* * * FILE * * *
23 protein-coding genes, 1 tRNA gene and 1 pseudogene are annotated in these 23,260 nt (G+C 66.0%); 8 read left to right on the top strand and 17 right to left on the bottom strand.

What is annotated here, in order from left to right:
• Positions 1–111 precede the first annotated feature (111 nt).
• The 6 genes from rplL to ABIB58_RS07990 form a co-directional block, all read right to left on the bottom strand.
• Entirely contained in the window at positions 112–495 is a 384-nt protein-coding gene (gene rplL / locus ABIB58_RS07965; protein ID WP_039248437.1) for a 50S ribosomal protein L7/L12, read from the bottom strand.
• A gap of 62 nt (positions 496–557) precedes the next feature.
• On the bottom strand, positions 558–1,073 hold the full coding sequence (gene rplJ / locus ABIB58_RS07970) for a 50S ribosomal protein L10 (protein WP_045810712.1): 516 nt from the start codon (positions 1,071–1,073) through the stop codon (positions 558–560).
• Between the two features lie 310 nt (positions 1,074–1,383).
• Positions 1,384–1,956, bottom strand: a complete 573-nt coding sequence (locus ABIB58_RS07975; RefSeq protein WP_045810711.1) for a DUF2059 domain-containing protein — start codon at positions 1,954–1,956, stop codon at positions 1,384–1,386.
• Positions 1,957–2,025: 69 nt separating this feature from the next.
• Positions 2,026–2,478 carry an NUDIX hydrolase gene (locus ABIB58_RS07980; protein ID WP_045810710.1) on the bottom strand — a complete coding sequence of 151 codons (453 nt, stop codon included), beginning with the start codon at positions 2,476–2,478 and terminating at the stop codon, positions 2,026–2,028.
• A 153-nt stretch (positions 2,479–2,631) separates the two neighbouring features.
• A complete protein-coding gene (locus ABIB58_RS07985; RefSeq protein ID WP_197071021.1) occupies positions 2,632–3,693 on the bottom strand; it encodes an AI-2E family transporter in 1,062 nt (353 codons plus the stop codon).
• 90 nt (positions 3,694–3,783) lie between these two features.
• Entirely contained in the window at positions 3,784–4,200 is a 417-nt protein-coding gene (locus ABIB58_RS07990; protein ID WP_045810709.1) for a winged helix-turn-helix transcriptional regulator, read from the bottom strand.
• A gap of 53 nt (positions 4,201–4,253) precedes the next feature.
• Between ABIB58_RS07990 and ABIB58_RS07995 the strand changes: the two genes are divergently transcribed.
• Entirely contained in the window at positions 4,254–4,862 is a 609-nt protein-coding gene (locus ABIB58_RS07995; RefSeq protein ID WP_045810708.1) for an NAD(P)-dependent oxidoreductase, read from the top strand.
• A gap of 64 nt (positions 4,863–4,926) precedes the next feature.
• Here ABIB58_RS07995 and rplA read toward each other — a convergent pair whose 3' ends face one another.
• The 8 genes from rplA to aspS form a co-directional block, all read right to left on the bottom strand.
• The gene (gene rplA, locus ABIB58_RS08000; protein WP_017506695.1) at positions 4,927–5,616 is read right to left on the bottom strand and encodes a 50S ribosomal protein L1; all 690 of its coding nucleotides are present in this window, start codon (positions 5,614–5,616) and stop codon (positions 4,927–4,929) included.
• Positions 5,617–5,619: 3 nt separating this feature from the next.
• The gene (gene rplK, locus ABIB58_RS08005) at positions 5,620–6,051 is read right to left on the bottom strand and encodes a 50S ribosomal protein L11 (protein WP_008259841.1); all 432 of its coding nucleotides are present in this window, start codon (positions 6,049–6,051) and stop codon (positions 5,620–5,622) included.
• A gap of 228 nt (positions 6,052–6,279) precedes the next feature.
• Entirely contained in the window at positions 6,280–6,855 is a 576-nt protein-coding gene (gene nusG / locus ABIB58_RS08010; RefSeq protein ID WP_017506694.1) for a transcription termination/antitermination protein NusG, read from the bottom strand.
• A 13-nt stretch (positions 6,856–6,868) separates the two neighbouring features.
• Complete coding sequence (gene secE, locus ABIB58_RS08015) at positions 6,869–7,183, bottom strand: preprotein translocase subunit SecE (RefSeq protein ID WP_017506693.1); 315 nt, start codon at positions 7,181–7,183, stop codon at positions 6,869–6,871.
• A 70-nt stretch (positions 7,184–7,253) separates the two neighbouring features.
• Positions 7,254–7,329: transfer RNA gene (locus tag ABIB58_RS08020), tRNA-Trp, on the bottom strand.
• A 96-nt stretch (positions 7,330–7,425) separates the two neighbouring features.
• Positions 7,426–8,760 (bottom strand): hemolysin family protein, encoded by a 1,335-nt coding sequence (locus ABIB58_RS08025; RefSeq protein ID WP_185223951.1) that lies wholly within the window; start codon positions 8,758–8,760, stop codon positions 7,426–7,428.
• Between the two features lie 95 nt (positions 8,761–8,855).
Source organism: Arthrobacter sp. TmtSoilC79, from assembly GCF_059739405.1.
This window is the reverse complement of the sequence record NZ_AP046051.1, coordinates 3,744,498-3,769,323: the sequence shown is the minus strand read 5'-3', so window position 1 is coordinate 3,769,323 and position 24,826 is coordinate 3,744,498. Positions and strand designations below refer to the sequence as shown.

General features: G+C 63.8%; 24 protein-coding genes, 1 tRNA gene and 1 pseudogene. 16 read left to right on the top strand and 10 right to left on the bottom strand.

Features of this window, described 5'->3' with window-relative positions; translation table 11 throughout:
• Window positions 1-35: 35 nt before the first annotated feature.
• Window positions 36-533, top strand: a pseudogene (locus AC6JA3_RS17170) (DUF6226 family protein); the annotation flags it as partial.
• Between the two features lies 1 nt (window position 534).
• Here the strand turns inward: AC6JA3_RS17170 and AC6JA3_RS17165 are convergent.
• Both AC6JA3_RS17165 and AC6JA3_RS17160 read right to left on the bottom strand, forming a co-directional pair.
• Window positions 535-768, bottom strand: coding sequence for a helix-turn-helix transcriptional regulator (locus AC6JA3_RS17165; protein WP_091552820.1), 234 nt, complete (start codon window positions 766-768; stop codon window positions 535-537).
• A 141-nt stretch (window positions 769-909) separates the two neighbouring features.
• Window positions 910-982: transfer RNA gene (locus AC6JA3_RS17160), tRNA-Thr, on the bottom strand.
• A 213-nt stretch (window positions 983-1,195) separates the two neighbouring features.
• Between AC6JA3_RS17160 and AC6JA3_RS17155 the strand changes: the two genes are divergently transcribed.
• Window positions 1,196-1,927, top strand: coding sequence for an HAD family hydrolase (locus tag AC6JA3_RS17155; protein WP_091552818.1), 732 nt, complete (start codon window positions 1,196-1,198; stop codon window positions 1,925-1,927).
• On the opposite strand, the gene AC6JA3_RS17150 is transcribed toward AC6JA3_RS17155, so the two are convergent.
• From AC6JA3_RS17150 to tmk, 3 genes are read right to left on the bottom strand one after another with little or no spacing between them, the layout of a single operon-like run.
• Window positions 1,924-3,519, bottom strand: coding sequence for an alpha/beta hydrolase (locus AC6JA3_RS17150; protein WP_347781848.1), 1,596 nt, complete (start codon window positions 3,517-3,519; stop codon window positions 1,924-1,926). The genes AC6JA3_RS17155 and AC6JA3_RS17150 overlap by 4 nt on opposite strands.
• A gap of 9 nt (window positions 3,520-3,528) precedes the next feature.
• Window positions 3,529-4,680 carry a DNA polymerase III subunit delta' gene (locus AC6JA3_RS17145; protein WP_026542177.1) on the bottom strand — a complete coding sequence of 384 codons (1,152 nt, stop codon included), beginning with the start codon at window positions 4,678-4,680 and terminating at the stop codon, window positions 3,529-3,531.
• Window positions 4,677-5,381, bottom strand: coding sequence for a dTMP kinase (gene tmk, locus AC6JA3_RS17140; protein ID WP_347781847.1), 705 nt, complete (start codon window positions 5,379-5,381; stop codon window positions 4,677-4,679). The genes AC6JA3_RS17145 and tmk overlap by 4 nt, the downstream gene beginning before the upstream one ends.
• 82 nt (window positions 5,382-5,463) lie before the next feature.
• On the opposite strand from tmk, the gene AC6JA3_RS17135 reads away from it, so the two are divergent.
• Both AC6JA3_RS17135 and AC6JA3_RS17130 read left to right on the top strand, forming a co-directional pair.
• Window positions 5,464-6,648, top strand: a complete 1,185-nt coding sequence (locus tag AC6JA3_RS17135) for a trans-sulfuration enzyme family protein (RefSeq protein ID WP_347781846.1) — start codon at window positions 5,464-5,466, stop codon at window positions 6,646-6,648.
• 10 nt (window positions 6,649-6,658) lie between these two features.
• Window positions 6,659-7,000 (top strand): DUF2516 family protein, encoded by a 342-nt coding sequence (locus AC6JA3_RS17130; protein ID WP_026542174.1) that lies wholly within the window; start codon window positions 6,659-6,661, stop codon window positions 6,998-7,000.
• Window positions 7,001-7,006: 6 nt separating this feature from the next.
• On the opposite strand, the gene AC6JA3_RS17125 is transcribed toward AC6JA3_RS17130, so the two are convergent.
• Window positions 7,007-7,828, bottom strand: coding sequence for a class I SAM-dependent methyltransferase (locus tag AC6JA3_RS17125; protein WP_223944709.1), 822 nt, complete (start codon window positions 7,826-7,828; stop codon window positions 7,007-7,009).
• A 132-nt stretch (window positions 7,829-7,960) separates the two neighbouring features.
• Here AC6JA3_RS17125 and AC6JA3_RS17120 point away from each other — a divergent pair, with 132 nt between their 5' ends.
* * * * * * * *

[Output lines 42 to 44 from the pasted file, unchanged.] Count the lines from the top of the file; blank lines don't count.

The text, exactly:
• Both AC6JA3_RS17165 and AC6JA3_RS17160 read right to left on the bottom strand, forming a co-directional pair.
• Window positions 535-768, bottom strand: coding sequence for a helix-turn-helix transcriptional regulator (locus AC6JA3_RS17165; protein WP_091552820.1), 234 nt, complete (start codon window positions 766-768; stop codon window positions 535-537).
• A 141-nt stretch (window positions 769-909) separates the two neighbouring features.